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Predicting the Oil Price Movement in Commodity Markets in Global Economic Meltdowns

Institute of Technology and Business in České Budějovice, School of Expertness and Valuation, Okružní 517/10, 37001 České Budějovice, Czech Republic
Author to whom correspondence should be addressed.
Forecasting 2023, 5(2), 374-389;
Received: 6 February 2023 / Revised: 22 March 2023 / Accepted: 23 March 2023 / Published: 27 March 2023
(This article belongs to the Section Forecasting in Economics and Management)


The price of oil is nowadays a hot topic as it affects many areas of the world economy. The price of oil also plays an essential role in how the economic situation is currently developing (such as the COVID-19 pandemic, inflation and others) or the political situation in surrounding countries. The paper aims to predict the oil price movement in stock markets and to what extent the COVID-19 pandemic has affected stock markets. The experiment measures the price of oil from 2000 to 2022. Time-series-smoothing techniques for calculating the results involve multilayer perceptron (MLP) networks and radial basis function (RBF) neural networks. Statistica 13 software, version 13.0 forecasts the oil price movement. MLP networks deliver better performance than RBF networks and are applicable in practice. The results showed that the correlation coefficient values of all neural structures and data sets were higher than 0.973 in all cases, indicating only minimal differences between neural networks. Therefore, we must validate the prediction for the next 20 trading days. After the validation, the first neural network (10 MLP 1-18-1) closest to zero came out as the best. This network should be further trained on more data in the future, to refine the results.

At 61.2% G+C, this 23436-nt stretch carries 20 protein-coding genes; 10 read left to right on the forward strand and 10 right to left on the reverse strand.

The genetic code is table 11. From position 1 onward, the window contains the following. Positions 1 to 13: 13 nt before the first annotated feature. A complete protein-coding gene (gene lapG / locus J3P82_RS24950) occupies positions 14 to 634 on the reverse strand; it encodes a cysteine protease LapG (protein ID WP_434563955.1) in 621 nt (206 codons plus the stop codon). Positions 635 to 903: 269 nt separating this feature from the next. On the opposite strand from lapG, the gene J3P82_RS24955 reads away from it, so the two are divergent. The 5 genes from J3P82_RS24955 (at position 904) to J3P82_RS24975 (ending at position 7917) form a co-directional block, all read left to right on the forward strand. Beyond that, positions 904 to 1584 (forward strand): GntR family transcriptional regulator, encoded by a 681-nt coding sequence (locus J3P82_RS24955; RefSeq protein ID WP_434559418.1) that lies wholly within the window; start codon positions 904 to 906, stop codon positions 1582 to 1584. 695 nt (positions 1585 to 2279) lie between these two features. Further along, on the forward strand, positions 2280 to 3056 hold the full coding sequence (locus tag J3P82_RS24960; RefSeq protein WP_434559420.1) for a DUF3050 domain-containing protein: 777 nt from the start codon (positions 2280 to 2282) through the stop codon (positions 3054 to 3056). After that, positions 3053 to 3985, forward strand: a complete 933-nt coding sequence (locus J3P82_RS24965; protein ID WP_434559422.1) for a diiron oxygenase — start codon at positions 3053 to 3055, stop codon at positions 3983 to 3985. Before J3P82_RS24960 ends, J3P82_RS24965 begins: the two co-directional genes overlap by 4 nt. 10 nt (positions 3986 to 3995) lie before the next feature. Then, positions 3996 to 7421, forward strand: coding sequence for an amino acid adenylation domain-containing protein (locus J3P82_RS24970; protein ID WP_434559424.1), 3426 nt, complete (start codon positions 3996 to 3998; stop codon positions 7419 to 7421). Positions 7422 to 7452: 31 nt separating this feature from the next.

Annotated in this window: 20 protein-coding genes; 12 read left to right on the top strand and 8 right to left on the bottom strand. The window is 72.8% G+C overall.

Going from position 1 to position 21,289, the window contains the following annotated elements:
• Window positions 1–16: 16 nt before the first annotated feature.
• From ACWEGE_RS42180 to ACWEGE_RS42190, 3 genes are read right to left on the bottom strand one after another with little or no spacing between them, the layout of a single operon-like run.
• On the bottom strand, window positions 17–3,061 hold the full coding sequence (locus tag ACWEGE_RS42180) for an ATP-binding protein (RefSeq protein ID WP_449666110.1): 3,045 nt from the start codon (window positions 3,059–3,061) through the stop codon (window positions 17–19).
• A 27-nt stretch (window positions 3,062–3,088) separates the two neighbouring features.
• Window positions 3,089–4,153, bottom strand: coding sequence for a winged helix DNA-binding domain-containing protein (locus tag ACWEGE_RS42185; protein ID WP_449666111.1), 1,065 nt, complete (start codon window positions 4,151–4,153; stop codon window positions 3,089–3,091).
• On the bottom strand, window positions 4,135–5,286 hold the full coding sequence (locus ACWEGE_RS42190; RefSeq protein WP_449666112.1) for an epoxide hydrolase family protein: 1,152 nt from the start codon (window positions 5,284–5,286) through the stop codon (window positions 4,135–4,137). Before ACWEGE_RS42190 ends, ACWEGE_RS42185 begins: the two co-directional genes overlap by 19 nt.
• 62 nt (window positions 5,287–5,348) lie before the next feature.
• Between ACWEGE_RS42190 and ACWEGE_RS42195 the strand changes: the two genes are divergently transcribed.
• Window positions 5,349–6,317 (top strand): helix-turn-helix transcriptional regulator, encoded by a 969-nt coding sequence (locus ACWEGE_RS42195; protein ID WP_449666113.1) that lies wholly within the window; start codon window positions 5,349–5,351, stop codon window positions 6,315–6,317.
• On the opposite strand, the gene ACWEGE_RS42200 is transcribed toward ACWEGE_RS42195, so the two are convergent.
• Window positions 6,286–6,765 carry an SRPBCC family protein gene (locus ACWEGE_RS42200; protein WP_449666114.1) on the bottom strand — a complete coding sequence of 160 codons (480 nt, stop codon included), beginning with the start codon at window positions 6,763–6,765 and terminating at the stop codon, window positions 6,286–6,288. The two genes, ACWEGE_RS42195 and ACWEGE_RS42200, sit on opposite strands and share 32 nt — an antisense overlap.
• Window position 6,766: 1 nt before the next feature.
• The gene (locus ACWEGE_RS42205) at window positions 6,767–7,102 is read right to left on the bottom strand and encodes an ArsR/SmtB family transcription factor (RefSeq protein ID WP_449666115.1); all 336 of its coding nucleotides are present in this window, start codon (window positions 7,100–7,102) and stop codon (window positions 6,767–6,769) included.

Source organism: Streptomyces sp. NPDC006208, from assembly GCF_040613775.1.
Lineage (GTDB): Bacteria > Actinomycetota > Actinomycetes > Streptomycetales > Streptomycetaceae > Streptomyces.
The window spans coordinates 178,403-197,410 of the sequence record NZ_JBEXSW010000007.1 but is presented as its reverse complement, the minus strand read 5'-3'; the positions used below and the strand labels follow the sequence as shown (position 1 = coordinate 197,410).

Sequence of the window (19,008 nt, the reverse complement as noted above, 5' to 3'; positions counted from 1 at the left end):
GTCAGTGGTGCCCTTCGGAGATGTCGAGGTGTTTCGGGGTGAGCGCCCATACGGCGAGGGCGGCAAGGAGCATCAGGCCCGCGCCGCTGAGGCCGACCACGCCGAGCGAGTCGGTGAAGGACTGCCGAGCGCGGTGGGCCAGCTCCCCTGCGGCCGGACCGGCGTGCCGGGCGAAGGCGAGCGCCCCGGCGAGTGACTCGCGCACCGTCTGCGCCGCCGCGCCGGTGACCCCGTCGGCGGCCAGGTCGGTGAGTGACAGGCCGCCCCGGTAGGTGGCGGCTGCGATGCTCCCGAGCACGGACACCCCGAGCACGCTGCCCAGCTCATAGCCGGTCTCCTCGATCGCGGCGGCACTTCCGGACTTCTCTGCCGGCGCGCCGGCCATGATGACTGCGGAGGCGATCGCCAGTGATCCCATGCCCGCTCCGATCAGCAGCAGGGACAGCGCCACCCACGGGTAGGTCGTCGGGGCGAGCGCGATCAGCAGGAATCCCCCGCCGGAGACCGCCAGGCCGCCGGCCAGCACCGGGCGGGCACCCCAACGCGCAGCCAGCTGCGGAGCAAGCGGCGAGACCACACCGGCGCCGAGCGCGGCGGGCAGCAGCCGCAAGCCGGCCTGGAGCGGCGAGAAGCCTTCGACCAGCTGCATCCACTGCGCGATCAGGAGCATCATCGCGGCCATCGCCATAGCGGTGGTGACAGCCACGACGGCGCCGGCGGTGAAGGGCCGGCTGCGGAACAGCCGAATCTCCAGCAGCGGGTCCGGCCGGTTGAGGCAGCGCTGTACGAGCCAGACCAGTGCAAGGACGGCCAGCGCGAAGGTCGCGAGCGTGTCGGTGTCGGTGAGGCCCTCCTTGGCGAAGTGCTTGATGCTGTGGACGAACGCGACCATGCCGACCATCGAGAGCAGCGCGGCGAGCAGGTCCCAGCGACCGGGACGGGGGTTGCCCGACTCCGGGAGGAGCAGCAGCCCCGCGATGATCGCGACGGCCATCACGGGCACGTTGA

1. Introduction

Oil prices require accurate predictions, given their imperativeness for the global economy [1]. Apart from fluctuating supply and demand, oil price movement reflects economic development, financial markets, conflicts, wars and political issues [2]. Vochozka et al. [3] argue that world oil prices spread into global economies, violently shaking macroeconomic dependent variables. Drebee and Razak [4] suggest that fluctuations in oil prices disrupt economic growth. Khan et al. [5] pointed out the beneficial influence of global crises and the COVID-19 pandemic when investors start to speculate about the possible commodity price volatility, while Dai et al. [6] showed dramatic oil price changes during emergencies.
Resource prices seriously harm the exchange rate [7]. Vochozka, Suler and Marousek [8] suggest that the EUR/USD rate strongly depends on oil values, reflecting shifts in supply and demand and global macroeconomic and geopolitical issues [9]. Supply and demand and the investors’ sentiment chiefly factor into oil price movement [10].
The mounting financial crisis has driven up oil and gas prices, indicating increases by dozens of percentage points compared with previous years. Gas prices have recently soared by dozens of crowns [11]. Many markets can readily adapt to rising costs but fail to conform when costs decrease [12]. Chen and Sun [13] revealed an asymmetry between gas prices in China and the global trend, indicating direct correspondence when the price soars but maladaptation in the event of a slump. Lv, Dong and Dong [14] found that oil prices more profoundly affect stock returns in the sector of new energy vehicles than in other clean industries.
Xu et al. [15] suggest that the rise in gas prices should not shortly exceed 20%, to ensure a stable consumer market. Valadkhani and Smyth [16] confirmed that while consumers feel a slow and steady drop in commodity prices, their perception of the opposite is delayed but more intensive.
The Czech Association of Petroleum Industry and Trade [17] predicts the highest demand for oil in the 2030s and 2040s.